Financial Daily from THE HINDU group of publications
Monday, Aug 23, 2004
Money & Banking
`Interest rates have bottomed out'
Mumbai/Chennai , Aug. 22
MR M. Venugopalan took over as Chairman and Managing Director of Bank of India in August 2003 after a 3-year stint with Union Bank of India as Executive Director.
It was a homecoming of sorts for him as he had spent the major part of his banking career with Bank of India, which he joined in October 1966.
Reminiscing about those days, he said, "When I joined the bank over three decades ago, we needed to have a good handwriting and had to be good in totalling. Today, that skill is not required. What you require is a person with marketing skill and one who can handle computers. We are talking of core banking/multi-branch banking. I don't require a person who doesn't know computers."
Asked to comment on the wage negotiation talks with unions, he is forthright. "We are giving what we can afford. Compared to the private sector pay, it may be lower but then the work there is also much more. People should understand the realities. You have to monetise everything including allowances that officers and workmen get," he says.
Excerpts from the interview conducted in Mumbai recently.
How are interest rates likely to move? Is there any scope for it to come down further?
Absolutely not. Inflation is going up. International rates are going up. Don't forget that it is also election year in the US. Wait until the elections. It will go up. It has already gone up by 0.50 per cent. The liquidity position here may continue to be there for the next one year and only then dry up.
Is credit offtake happening? What is the impact of this on rates?
It is taking place. But the RBI figures don't show any significant jump. In the first quarter, credit offtake is always lower. You'll really know in the second quarter.
The Finance Minister is very clear that interest rates must be reasonable. He has left it to bankers. I am still paying 5.50 per cent interest on deposits. Then what about margin? I need 7.5 per cent as the bare minimum. Then what about capital cost, bad debts and profits? I should say nine per cent interest is reasonable.
But you still lend at sub-PLR, don't you?
Look at it this way. Today, the repo gives me 4.5 per cent. Once the liquidity situation is over, we'll not give it at those rates.
How much would your sub-PLR lending be?
We have a cap of 20 per cent of our lending for sub-PLR. We are much below that cap. But even otherwise there are a number of items where we give sub-PLR rates - lending against agriculture, housing loan and exports. Sometimes, I think the PLR has become the highest rate.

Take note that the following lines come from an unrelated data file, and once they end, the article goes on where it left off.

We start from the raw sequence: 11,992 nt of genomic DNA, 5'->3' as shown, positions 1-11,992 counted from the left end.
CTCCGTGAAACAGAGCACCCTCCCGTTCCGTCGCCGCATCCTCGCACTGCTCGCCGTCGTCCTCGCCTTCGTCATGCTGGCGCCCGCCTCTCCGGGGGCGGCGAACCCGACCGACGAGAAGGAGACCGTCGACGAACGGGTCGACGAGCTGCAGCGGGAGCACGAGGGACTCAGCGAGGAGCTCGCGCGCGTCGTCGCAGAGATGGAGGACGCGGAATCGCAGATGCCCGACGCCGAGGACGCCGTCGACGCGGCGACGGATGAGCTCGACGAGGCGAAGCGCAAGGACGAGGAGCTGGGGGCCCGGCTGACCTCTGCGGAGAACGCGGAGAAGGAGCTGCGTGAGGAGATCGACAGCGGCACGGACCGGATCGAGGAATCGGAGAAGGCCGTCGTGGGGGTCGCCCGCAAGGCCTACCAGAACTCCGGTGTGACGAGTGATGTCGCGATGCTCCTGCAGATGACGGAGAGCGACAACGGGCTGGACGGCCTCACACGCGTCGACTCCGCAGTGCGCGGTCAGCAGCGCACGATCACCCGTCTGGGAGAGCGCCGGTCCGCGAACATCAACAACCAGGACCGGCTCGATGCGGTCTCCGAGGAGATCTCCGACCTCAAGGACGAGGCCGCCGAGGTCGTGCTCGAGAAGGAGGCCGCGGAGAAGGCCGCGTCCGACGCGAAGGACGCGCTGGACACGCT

How about agri-lending target? How do you propose to reach it?
It is possible, but it will be difficult. We have achieved 18.6 per cent in agri-lending. We have been good not only this year but always. Our agri-lending has been good in Maharashtra, Gujarat, Madhya Pradesh, Bihar and Punjab. In the South, we don't have much of a presence. Still, I think a 30-per cent increase in disbursement is possible.
Lending to the farm sector at 8 per cent is a commercially viable proposition. Our NPA in this segment is 11 per cent which is reasonably good compared to other banks. I am quite positive on agri - I am from a rural area myself. There is a good opportunity.
Would you require additional capital under Basle-2 norms?
All of us would require additional capital. Remember that the RBI has changed the exposure norms of banks to investments in banks and FIs. Previously your exposure to banks and financial institutions had a risk weightage of 20 per cent. Now RBI has said that from March 31 2005, the risk weight will be 100 per cent. My capital adequacy ratio (CAR) that is at 13 per cent would come down by about half percentage point - down to 12.5 per cent if computed now. Then take market risk. The RBI wants us to provide for market risk on trading book by March 2005 and the whole book by 2006. If we apply that today, my CAR will go down by 1.2 per cent. Besides, the operational risk will take another 1 per cent. So, our CAR will be down to 10 per cent. That is why at this AGM, I took an enabling provision to raise additional capital. I am not going to raise money immediately, but we can be ready.
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